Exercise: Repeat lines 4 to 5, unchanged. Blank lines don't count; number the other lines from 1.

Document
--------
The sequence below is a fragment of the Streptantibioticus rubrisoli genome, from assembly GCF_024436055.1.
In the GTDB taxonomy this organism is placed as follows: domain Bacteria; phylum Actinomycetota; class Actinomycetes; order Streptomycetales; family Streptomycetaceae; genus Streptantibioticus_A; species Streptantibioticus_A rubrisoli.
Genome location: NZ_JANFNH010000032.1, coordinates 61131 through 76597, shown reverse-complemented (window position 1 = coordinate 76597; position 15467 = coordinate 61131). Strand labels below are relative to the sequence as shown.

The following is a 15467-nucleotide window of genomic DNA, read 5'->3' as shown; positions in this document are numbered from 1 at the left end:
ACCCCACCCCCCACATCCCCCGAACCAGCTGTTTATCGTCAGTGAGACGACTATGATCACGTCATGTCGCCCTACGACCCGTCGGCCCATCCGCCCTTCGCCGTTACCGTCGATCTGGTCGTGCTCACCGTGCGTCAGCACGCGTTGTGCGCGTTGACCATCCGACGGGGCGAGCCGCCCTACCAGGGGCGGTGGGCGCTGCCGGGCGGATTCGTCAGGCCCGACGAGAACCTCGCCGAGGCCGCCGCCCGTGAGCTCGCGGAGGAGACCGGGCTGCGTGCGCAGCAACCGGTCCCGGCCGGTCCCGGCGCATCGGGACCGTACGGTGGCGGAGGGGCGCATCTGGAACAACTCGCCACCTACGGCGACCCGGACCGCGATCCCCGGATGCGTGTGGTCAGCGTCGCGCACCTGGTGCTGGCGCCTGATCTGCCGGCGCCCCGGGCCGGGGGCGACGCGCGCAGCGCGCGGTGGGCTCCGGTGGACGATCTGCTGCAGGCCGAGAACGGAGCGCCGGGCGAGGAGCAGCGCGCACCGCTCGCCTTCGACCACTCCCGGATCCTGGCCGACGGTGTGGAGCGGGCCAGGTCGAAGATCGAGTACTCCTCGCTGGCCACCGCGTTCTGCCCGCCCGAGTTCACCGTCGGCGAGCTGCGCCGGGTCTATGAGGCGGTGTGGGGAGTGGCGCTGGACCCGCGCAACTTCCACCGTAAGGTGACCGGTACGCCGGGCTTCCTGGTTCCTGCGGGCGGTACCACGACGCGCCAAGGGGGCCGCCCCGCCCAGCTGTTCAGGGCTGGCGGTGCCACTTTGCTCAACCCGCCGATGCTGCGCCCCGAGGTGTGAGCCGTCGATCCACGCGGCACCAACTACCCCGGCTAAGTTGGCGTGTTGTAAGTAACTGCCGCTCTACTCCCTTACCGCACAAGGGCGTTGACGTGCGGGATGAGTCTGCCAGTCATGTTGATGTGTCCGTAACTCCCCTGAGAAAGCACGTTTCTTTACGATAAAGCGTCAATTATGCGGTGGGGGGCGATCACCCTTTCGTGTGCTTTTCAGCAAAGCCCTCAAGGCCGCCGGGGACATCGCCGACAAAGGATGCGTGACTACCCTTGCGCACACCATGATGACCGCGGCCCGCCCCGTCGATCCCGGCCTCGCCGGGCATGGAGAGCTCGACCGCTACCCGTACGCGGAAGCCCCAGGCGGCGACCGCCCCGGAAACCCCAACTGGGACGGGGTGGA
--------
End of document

The following is a 15467-nucleotide window of genomic DNA, read 5'->3' as shown; positions in this document are numbered from 1 at the left end:
ACCCCACCCCCCACATCCCCCGAACCAGCTGTTTATCGTCAGTGAGACGACTATGATCACGTCATGTCGCCCTACGACCCGTCGGCCCATCCGCCCTTCGCCGTTACCGTCGATCTGGTCGTGCTCACCGTGCGTCAGCACGCGTTGTGCGCGTTGACCATCCGACGGGGCGAGCCGCCCTACCAGGGGCGGTGGGCGCTGCCGGGCGGATTCGTCAGGCCCGACGAGAACCTCGCCGAGGCCGCCGCCCGTGAGCTCGCGGAGGAGACCGGGCTGCGTGCGCAGCAACCGGTCCCGGCCGGTCCCGGCGCATCGGGACCGTACGGTGGCGGAGGGGCGCATCTGGAACAACTCGCCACCTACGGCGACCCGGACCGCGATCCCCGGATGCGTGTGGTCAGCGTCGCGCACCTGGTGCTGGCGCCTGATCTGCCGGCGCCCCGGGCCGGGGGCGACGCGCGCAGCGCGCGGTGGGCTCCGGTGGACGATCTGCTGCAGGCCGAGAACGGAGCGCCGGGCGAGGAGCAGCGCGCACCGCTCGCCTTCGACCACTCCCGGATCCTGGCCGACGGTGTGGAGCGGGCCAGGTCGAAGATCGAGTACTCCTCGCTGGCCACCGCGTTCTGCCCGCCCGAGTTCACCGTCGGCGAGCTGCGCCGGGTCTATGAGGCGGTGTGGGGAGTGGCGCTGGACCCGCGCAACTTCCACCGTAAGGTGACCGGTACGCCGGGCTTCCTGGTTCCTGCGGGCGGTACCACGACGCGCCAAGGGGGCCGCCCCGCCCAGCTGTTCAGGGCTGGCGGTGCCACTTTGCTCAACCCGCCGATGCTGCGCCCCGAGGTGTGAGCCGTCGATCCACGCGGCACCAACTACCCCGGCTAAGTTGGCGTGTTGTAAGTAACTGCCGCTCTACTCCCTTACCGCACAAGGGCGTTGACGTGCGGGATGAGTCTGCCAGTCATGTTGATGTGTCCGTAACTCCCCTGAGAAAGCACGTTTCTTTACGATAAAGCGTCAATTATGCGGTGGGGGGCGATCACCCTTTCGTGTGCTTTTCAGCAAAGCCCTCAAGGCCGCCGGGGACATCGCCGACAAAGGATGCGTGACTACCCTTGCGCACACCATGATGACCGCGGCCCGCCCCGTCGATCCCGGCCTCGCCGGGCATGGAGAGCTCGACCGCTACCCGTACGCGGAAGCCCCAGGCGGCGACCGCCCCGGAAACCCCAACTGGGACGGGGTGGA